NEW ORLEANS (AP) — When Lawrence Brooks joined the military, it was still segregated. Yet the 107-year-old African-American World War II veteran has lived long enough not only to see that change, but to see a Black commander-in-chief too.
Brooks, a New Orleans resident, Monday celebrated his 107th birthday at the city’s World War II Museum.
World War II veteran Lawrence Brooks, 107, has the remains of red lipstick kisses across his forehead and cheek after getting kissed for his birthday from members of the World War II Museum’s Victory Belles in New Orleans on Monday, Sept.12, 2016. (Photo by Chris Granger, Nola.com | The Times-Picayune via AP)
NOLA.COM/The Times-Picayune (http://bit.ly/2cqGWp6) reports that Lawrence Brooks attended a ceremonial birthday party honoring his service Monday in the museum where he was serenaded and congratulated by other veterans and well-wishers.
The newspaper reports Brooks was a private in the Army’s mostly African-American 91st Engineer Battalion. They were stationed in New Guinea and the Philippines. The unit built infrastructure such as bridges, roads and airstrips.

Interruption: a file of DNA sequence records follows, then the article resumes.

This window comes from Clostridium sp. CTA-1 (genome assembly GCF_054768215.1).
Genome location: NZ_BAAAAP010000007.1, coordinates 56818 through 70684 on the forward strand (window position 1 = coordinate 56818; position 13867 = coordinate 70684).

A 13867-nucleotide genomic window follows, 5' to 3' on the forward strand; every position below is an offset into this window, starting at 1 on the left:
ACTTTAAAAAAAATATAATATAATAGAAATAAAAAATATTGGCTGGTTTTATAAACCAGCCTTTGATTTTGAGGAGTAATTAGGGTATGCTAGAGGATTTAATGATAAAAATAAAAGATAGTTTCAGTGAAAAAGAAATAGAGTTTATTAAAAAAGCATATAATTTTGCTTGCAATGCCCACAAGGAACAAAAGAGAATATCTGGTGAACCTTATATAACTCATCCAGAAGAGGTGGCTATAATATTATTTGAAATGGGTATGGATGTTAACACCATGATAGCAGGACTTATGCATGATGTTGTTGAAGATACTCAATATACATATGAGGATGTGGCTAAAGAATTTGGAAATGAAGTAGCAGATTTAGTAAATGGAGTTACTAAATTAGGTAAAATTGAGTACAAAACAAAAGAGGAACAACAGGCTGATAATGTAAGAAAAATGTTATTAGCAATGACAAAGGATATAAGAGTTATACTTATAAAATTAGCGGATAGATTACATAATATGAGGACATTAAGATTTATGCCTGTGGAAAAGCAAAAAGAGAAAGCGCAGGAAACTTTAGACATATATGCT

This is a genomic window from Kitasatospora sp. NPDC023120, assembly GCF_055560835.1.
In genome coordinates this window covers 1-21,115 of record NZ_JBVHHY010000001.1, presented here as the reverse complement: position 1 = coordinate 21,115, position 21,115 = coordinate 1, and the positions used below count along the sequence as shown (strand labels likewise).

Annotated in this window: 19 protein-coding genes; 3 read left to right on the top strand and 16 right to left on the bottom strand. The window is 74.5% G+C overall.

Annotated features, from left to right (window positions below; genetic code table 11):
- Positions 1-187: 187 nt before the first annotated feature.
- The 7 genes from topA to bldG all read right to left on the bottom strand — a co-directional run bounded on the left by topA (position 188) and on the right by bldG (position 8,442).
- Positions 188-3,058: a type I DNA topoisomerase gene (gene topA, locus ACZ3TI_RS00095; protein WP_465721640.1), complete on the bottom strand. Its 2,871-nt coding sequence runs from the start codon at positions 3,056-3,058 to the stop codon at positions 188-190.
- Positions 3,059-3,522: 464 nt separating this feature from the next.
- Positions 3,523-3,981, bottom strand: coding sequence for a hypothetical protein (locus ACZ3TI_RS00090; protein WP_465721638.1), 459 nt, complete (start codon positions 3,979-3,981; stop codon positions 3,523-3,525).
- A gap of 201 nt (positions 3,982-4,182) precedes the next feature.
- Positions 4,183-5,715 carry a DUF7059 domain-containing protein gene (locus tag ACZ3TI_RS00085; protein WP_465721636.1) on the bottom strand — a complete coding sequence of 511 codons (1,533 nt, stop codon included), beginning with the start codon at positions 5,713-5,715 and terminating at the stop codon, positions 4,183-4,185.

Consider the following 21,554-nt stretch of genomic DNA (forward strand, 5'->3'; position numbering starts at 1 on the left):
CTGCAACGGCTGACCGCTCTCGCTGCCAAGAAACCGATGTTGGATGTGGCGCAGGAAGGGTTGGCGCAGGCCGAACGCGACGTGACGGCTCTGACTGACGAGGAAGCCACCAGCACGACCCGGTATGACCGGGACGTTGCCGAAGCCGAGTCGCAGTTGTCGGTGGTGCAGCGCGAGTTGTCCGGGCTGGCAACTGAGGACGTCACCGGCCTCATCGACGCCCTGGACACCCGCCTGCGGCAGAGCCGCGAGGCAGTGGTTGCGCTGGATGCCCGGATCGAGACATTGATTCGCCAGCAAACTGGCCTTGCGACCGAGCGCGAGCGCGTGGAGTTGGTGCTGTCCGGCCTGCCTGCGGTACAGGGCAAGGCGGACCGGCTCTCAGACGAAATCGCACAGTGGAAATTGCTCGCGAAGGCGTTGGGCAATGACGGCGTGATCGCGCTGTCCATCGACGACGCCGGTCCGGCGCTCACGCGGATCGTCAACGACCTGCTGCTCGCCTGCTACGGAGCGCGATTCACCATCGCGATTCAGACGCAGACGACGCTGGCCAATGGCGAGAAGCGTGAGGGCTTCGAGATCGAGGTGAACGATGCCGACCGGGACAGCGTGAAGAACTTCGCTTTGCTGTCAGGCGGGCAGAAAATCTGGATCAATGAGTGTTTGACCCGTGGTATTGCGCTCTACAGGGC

Brooks was assigned as an orderly to three white officers during a time when the Army was still segregated.
World War II veteran Lawrence Brooks, 107, salutes the speakers honoring him from the stage at The National World War II Museum in New Orleans on Monday, Sept. 12, 2016, during a birthday celebration for Brooks. (Chris Granger/NOLA.com The Times-Picayune via AP)
Wearing a gray suit, he walked into the museum and then his daughter requested a wheelchair to conserve his strength.
Speaking of the changes he’s seen in more than a century, Brooks said, “The biggest change that I didn’t think would ever happen was a Black president.”
In an oral history about his service posted on YouTube , Brooks also described how he was delivering a load of barbed wire to the front when one of the engines of the C-47 he was traveling in went out.
World War II veteran Lawrence Brooks, 107, left, gets a birthday handshake from Lt. Col. Austin Appleton with the U.S. Army Corps of Engineers during a birthday celebration for Brooks at The National World War II Museum in New Orleans on Monday, Sept. 12, 2016. (Chris Granger/NOLA.com The Times-Picayune via AP)
After they dumped the barbed wire to conserve weight he made his way to the cockpit. He told the pilot and co-pilot that since they were the only two with parachutes, if they had to jump for it, he was going to grab on to one of them.
“We made it though,” he said laughing. “We had a big laugh about that.”